Traffic jams could make tourism in Yogyakarta less attractive
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Being the country’s second-most popular tourist destination after Bali, Yogyakarta has always been crowded with visitors during holidays, creating many traffic jams, especially those around Ground Zero areas including Malioboro, the kraton, Beringharjo and Vredeburg Fortress.
Even during weekends, tourist buses have to compete with private cars and motorcycles along the city’s main streets as many spaces in these areas have also been used to park cars. Unless something is done about it, many fear that in the long run Yogyakarta will not be that attractive to tourists.
“We indeed have been receiving complaints about the traffic through our tourist information center,” head of the provincial Tourism Agency Tazbir Abdullah told The Jakarta Post.
He said Yogyakarta was a small city, and parking lots could not entirely accommodate tourists’ vehicles, especially during holidays. His agency could not deal with the problem alone, he added. “We need a joint solution with other institutions such as the transportation agency,” Tazbir said.
Quoting long-term planning, Tazbir said that in the future, underground parking areas would be constructed in the Malioboro region to address traffic-related problems. The project would be undertaken in cooperation with the Japanese government, and the feasibility study was currently being conducted.
Researcher Destha Titi Raharjana of the Gadjah Mada University’s Center for Tourism Studies said that the provincial administration needed to seriously deal with traffic jam problems.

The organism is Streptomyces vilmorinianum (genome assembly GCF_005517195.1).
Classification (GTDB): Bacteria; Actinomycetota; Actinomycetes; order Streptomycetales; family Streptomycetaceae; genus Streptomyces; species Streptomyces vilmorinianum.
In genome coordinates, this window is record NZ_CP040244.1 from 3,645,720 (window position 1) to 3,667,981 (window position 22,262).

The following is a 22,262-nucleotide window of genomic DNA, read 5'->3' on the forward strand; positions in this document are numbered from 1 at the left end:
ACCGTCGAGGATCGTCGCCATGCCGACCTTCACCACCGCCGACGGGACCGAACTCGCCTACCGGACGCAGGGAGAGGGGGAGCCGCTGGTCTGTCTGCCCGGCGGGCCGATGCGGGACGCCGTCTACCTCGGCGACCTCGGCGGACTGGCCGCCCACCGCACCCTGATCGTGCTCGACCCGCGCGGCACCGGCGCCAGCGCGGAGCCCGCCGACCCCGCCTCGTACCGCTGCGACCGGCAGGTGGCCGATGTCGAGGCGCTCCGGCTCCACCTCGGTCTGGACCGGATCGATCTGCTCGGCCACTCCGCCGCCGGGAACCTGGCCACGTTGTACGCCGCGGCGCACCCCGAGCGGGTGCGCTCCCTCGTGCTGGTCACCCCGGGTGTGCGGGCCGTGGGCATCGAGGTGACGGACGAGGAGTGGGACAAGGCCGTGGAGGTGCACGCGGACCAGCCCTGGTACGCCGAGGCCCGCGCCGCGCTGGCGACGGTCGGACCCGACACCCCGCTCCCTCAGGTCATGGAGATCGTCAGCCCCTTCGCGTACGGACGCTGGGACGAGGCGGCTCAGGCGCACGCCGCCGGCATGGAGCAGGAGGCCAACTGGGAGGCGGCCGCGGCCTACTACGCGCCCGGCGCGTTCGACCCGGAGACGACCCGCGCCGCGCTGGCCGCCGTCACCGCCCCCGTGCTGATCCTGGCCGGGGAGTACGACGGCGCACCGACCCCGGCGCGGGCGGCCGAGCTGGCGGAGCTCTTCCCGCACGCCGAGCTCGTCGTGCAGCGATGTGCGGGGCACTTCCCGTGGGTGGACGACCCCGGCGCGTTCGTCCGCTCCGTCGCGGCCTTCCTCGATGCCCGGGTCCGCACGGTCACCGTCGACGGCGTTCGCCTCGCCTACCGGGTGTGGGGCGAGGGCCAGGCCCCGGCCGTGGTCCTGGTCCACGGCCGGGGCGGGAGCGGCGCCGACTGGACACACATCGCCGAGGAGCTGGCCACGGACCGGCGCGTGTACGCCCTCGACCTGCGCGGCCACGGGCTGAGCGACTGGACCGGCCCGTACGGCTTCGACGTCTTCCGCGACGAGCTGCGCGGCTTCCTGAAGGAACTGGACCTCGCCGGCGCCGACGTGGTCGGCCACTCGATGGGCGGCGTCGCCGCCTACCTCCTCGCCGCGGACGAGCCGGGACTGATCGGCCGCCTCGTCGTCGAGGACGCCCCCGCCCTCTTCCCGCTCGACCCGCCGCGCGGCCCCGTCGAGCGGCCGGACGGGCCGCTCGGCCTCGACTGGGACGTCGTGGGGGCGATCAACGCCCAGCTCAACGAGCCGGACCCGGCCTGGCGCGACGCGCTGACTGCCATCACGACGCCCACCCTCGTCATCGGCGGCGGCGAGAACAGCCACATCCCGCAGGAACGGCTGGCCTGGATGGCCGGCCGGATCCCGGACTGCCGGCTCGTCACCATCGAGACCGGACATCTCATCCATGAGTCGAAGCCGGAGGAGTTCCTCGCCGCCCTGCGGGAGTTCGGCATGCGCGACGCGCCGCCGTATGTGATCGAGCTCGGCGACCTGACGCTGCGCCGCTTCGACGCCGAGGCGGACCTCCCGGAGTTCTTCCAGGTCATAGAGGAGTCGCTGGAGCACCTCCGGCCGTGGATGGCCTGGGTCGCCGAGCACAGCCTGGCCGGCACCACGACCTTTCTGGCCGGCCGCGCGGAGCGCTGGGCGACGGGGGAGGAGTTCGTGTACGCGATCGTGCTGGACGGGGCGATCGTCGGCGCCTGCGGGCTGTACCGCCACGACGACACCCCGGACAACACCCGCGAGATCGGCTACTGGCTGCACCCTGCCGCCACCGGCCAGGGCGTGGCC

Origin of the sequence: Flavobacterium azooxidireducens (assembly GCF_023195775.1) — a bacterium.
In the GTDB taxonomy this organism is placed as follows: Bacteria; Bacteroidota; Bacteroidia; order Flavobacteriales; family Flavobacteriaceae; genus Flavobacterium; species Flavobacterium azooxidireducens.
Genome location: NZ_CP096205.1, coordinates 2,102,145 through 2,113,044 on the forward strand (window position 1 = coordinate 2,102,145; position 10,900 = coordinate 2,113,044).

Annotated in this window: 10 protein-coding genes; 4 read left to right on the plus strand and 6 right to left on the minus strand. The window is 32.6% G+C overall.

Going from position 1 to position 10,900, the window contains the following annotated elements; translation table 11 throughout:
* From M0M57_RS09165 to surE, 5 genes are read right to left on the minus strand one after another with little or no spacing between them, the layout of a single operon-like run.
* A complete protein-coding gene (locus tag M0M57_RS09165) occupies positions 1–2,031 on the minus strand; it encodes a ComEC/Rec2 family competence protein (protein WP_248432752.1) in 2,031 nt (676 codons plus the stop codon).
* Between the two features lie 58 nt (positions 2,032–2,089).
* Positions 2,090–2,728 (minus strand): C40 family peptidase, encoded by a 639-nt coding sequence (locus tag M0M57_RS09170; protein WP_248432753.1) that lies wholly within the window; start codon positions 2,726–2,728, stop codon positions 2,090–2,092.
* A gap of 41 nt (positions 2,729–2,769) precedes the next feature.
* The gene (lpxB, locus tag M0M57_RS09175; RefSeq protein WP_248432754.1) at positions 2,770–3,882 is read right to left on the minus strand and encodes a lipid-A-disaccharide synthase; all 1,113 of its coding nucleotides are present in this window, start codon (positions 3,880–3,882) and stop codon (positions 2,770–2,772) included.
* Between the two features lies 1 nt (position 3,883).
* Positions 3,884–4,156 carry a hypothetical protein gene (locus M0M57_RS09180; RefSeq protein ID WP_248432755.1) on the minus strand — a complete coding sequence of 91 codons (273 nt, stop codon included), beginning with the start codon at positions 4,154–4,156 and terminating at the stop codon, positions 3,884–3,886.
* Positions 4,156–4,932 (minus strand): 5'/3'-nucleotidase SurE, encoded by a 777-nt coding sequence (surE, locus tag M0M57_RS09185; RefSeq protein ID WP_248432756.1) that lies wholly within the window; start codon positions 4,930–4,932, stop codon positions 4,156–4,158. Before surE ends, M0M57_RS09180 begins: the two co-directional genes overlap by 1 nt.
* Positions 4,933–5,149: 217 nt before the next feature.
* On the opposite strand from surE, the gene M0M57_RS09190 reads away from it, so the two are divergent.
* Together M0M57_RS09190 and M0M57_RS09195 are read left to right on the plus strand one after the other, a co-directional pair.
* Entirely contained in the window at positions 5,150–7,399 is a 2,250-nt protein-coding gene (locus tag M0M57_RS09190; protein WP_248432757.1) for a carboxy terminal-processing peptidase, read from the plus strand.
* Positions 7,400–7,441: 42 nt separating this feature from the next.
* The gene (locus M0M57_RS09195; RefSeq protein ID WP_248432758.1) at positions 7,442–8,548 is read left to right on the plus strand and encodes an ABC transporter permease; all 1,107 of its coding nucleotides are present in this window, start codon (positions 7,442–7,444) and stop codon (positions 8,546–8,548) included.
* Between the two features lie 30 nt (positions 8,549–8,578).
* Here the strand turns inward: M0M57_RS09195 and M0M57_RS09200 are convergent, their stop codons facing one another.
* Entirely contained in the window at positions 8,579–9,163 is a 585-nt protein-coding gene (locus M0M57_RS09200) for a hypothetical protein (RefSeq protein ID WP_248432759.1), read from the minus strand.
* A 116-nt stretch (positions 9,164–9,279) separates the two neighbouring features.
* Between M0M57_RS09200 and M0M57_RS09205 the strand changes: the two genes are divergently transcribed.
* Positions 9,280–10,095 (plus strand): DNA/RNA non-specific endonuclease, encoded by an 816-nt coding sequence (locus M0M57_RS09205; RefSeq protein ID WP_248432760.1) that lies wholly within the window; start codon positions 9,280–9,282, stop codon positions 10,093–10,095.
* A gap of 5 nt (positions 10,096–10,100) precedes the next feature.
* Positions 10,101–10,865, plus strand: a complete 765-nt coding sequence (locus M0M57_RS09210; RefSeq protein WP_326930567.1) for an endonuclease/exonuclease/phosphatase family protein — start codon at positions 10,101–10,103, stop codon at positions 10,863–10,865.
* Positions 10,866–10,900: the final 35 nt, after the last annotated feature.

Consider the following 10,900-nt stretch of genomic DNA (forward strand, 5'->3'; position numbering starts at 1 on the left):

“Otherwise, I am afraid in the future tourists will stay away from Malioboro in particular and Yogyakarta in general,” Destha said.
To help reduce traffic jams in downtown areas, Destha suggested that the provincial administrations create new tourist destinations outside the city that would prevent tourists from entering the Ground Zero areas at the same time.
Responding, Tazbir said that information about tourist villages located outside Yogyakarta city had been distributed to tourists.
He agreed that alternative destinations would help reduce traffic jams in downtown areas while at the same time also opening up opportunities to traders outside the Ground Zero areas to earn money from visiting tourists.
Nanang Widyatmoko from Jakarta, who frequently spends holidays in Yogyakarta, said that he found traffic congestion in the ancient city began disturbing his comfort while spending holidays in the city. “So far, however, my friends and I still find it fun to spend holidays in Yogyakarta,” Nanang said.
Jazuli Umar from Jepara, Central Java, concurred, saying that despite the traffic, he still found Yogyakarta an interesting place to visit and enjoy. “The people are friendly and it has many destinations to visit,” he said.